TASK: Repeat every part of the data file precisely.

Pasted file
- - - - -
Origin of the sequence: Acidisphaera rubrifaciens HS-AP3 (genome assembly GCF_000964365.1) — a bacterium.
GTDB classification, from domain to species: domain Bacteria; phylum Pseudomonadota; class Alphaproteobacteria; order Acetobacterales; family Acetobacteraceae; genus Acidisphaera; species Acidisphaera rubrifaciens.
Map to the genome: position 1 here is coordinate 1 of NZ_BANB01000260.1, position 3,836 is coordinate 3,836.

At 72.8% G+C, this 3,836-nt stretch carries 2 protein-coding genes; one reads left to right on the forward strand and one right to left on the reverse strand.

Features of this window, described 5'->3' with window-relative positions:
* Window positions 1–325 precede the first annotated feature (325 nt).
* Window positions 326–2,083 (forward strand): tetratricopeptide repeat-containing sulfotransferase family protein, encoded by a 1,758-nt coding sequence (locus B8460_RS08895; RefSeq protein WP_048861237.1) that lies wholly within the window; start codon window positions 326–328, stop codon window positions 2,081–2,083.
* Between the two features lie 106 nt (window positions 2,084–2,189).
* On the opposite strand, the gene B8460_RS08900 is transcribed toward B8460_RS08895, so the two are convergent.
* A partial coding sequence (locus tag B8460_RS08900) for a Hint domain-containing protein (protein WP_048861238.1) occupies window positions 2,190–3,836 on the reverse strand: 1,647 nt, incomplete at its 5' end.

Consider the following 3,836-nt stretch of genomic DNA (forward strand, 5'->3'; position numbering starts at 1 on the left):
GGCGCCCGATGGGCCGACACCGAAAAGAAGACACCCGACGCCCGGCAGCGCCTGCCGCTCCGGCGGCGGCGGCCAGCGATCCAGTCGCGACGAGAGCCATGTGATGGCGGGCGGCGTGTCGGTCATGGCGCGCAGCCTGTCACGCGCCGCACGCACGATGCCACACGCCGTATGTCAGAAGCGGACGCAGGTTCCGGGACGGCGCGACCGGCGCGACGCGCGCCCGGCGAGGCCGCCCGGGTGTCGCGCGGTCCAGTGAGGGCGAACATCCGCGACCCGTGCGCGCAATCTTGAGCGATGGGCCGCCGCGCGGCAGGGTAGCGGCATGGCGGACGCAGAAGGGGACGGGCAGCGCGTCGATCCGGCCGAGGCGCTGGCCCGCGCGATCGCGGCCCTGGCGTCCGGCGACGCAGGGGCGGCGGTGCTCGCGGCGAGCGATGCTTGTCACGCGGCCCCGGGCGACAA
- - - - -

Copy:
Origin of the sequence: Acidisphaera rubrifaciens HS-AP3 (genome assembly GCF_000964365.1) — a bacterium.
GTDB classification, from domain to species: domain Bacteria; phylum Pseudomonadota; class Alphaproteobacteria; order Acetobacterales; family Acetobacteraceae; genus Acidisphaera; species Acidisphaera rubrifaciens.
Map to the genome: position 1 here is coordinate 1 of NZ_BANB01000260.1, position 3,836 is coordinate 3,836.

At 72.8% G+C, this 3,836-nt stretch carries 2 protein-coding genes; one reads left to right on the forward strand and one right to left on the reverse strand.

Features of this window, described 5'->3' with window-relative positions:
* Window positions 1–325 precede the first annotated feature (325 nt).
* Window positions 326–2,083 (forward strand): tetratricopeptide repeat-containing sulfotransferase family protein, encoded by a 1,758-nt coding sequence (locus B8460_RS08895; RefSeq protein WP_048861237.1) that lies wholly within the window; start codon window positions 326–328, stop codon window positions 2,081–2,083.
* Between the two features lie 106 nt (window positions 2,084–2,189).
* On the opposite strand, the gene B8460_RS08900 is transcribed toward B8460_RS08895, so the two are convergent.
* A partial coding sequence (locus tag B8460_RS08900) for a Hint domain-containing protein (protein WP_048861238.1) occupies window positions 2,190–3,836 on the reverse strand: 1,647 nt, incomplete at its 5' end.

Consider the following 3,836-nt stretch of genomic DNA (forward strand, 5'->3'; position numbering starts at 1 on the left):
GGCGCCCGATGGGCCGACACCGAAAAGAAGACACCCGACGCCCGGCAGCGCCTGCCGCTCCGGCGGCGGCGGCCAGCGATCCAGTCGCGACGAGAGCCATGTGATGGCGGGCGGCGTGTCGGTCATGGCGCGCAGCCTGTCACGCGCCGCACGCACGATGCCACACGCCGTATGTCAGAAGCGGACGCAGGTTCCGGGACGGCGCGACCGGCGCGACGCGCGCCCGGCGAGGCCGCCCGGGTGTCGCGCGGTCCAGTGAGGGCGAACATCCGCGACCCGTGCGCGCAATCTTGAGCGATGGGCCGCCGCGCGGCAGGGTAGCGGCATGGCGGACGCAGAAGGGGACGGGCAGCGCGTCGATCCGGCCGAGGCGCTGGCCCGCGCGATCGCGGCCCTGGCGTCCGGCGACGCAGGGGCGGCGGTGCTCGCGGCGAGCGATGCTTGTCACGCGGCCCCGGGCGACAA